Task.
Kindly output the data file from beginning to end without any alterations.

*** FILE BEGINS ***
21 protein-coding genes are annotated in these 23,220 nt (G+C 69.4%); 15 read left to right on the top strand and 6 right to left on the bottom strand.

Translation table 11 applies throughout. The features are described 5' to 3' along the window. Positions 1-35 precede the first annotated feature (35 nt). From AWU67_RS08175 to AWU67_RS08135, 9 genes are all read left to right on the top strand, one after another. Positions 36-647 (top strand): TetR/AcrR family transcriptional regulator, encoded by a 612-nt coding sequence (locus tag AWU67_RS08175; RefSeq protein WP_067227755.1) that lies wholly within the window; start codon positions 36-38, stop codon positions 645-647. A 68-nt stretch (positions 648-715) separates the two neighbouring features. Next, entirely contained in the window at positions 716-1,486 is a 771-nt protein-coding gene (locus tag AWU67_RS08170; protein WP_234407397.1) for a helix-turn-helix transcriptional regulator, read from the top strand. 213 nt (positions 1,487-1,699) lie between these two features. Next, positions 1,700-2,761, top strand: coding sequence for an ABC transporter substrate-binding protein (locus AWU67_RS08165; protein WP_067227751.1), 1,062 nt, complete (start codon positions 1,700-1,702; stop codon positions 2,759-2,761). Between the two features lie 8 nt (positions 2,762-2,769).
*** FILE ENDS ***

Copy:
21 protein-coding genes are annotated in these 23,220 nt (G+C 69.4%); 15 read left to right on the top strand and 6 right to left on the bottom strand.

Translation table 11 applies throughout. The features are described 5' to 3' along the window. Positions 1-35 precede the first annotated feature (35 nt). From AWU67_RS08175 to AWU67_RS08135, 9 genes are all read left to right on the top strand, one after another. Positions 36-647 (top strand): TetR/AcrR family transcriptional regulator, encoded by a 612-nt coding sequence (locus tag AWU67_RS08175; RefSeq protein WP_067227755.1) that lies wholly within the window; start codon positions 36-38, stop codon positions 645-647. A 68-nt stretch (positions 648-715) separates the two neighbouring features. Next, entirely contained in the window at positions 716-1,486 is a 771-nt protein-coding gene (locus tag AWU67_RS08170; protein WP_234407397.1) for a helix-turn-helix transcriptional regulator, read from the top strand. 213 nt (positions 1,487-1,699) lie between these two features. Next, positions 1,700-2,761, top strand: coding sequence for an ABC transporter substrate-binding protein (locus AWU67_RS08165; protein WP_067227751.1), 1,062 nt, complete (start codon positions 1,700-1,702; stop codon positions 2,759-2,761). Between the two features lie 8 nt (positions 2,762-2,769).